Community immunity, often referred to as herd immunity, refers to a situation in which enough of a population is immune to an infectious disease, either through vaccination or prior infection, to largely stop transmission of the disease and indirectly protect those who aren’t immune. The more contagious the disease, the higher proportion of people need to have immunity to get community immunity.
This classical definition applies to diseases such as measles, for example, which is extremely contagious, but is largely a disease of the past in the U.S., since the vast majority of Americans have been vaccinated or contracted the disease. Occasional outbreaks occur after travel-related exposures, usually among the unvaccinated or in areas with lower vaccination rates, but those remain localized.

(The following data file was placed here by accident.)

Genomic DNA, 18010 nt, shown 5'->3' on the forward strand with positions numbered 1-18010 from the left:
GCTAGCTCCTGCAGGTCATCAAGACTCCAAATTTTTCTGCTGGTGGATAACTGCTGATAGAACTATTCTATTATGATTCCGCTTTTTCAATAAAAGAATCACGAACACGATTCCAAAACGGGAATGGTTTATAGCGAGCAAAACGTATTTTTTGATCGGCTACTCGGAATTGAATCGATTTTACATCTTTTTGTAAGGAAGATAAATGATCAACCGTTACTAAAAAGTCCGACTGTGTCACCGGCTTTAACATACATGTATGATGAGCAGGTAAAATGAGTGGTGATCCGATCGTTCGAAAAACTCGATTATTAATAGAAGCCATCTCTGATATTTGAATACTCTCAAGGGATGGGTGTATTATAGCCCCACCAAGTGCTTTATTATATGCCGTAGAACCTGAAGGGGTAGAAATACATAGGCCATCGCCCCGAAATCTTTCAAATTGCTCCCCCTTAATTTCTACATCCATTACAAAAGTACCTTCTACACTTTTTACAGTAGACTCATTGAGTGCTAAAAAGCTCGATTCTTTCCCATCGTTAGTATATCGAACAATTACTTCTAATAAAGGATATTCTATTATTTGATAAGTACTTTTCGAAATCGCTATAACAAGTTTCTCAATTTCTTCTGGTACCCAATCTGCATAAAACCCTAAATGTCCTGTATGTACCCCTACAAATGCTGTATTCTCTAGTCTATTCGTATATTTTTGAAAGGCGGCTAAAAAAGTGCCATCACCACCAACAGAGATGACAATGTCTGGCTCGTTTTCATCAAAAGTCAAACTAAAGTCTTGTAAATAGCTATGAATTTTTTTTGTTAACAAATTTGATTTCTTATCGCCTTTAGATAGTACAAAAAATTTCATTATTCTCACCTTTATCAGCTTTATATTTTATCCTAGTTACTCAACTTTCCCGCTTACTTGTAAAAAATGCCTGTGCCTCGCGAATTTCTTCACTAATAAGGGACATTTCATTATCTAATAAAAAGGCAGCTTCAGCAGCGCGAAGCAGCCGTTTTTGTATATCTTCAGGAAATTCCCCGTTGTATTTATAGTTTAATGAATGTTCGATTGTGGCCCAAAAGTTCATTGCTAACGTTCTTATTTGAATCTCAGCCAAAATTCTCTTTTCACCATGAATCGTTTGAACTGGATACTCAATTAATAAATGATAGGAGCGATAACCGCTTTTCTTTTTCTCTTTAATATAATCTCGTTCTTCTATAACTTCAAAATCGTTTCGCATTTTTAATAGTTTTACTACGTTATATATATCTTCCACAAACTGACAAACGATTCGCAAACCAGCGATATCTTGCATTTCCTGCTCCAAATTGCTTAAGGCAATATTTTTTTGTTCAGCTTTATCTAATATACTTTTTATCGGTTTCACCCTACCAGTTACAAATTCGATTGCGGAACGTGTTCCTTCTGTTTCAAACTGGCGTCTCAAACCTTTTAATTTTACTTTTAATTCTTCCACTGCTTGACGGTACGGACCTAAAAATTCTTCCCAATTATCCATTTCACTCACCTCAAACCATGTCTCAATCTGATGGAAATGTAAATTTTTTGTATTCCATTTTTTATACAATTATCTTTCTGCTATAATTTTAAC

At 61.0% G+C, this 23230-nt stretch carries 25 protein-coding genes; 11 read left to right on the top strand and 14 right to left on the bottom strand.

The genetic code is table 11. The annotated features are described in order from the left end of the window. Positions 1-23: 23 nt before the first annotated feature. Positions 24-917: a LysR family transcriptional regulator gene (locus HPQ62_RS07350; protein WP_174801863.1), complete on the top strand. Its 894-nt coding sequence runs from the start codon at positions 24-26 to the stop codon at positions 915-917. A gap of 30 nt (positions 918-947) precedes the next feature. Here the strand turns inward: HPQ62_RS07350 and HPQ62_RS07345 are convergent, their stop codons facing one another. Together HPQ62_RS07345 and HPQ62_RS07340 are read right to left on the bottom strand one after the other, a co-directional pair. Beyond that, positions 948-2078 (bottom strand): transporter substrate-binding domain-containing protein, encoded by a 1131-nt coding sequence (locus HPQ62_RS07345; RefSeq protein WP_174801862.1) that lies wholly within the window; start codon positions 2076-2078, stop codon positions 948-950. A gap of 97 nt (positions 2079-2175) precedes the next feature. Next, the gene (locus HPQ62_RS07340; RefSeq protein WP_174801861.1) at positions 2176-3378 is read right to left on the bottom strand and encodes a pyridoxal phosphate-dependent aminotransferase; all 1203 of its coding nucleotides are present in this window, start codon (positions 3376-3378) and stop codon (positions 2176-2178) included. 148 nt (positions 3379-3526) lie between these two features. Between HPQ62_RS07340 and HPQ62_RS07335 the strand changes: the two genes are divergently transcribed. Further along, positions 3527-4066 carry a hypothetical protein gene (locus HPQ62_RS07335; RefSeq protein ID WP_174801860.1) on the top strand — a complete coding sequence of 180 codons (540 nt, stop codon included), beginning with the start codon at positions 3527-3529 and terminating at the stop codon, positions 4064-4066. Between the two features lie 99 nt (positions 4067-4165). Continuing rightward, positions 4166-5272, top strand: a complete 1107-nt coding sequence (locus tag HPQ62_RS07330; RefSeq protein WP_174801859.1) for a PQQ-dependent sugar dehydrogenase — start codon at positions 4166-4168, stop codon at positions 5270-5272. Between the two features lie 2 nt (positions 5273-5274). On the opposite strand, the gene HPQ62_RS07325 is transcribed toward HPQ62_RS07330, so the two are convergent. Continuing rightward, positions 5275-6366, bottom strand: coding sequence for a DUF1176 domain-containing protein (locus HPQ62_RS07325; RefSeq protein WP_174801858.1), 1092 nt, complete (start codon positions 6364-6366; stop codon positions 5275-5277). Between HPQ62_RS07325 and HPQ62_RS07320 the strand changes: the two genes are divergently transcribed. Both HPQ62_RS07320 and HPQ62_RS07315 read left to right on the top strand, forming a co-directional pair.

COVID-19, however, is very different from measles because immunity against infection is short-lived and because the coronavirus mutates. For these reasons, scientists say it’s unlikely that there’s a particular community immunity threshold populations can reach that will snuff out outbreaks in the same way.
The general concept that a population as a whole can build up immunity to better control and limit the damage of the virus, however, still applies.
“The black and white view of herd immunity, meaning we will get to some level that this virus eventually just goes away and we never have to deal with it — that is never going to happen, at least not in the next decade,” Johns Hopkins University epidemiologist David Dowdy told us. But, he added, “the idea that we as a population can build up immunity to this virus, particularly immunity to severe cases, is very real and is absolutely happening.”
In this more nuanced view of community immunity, widespread vaccination remains an important goal.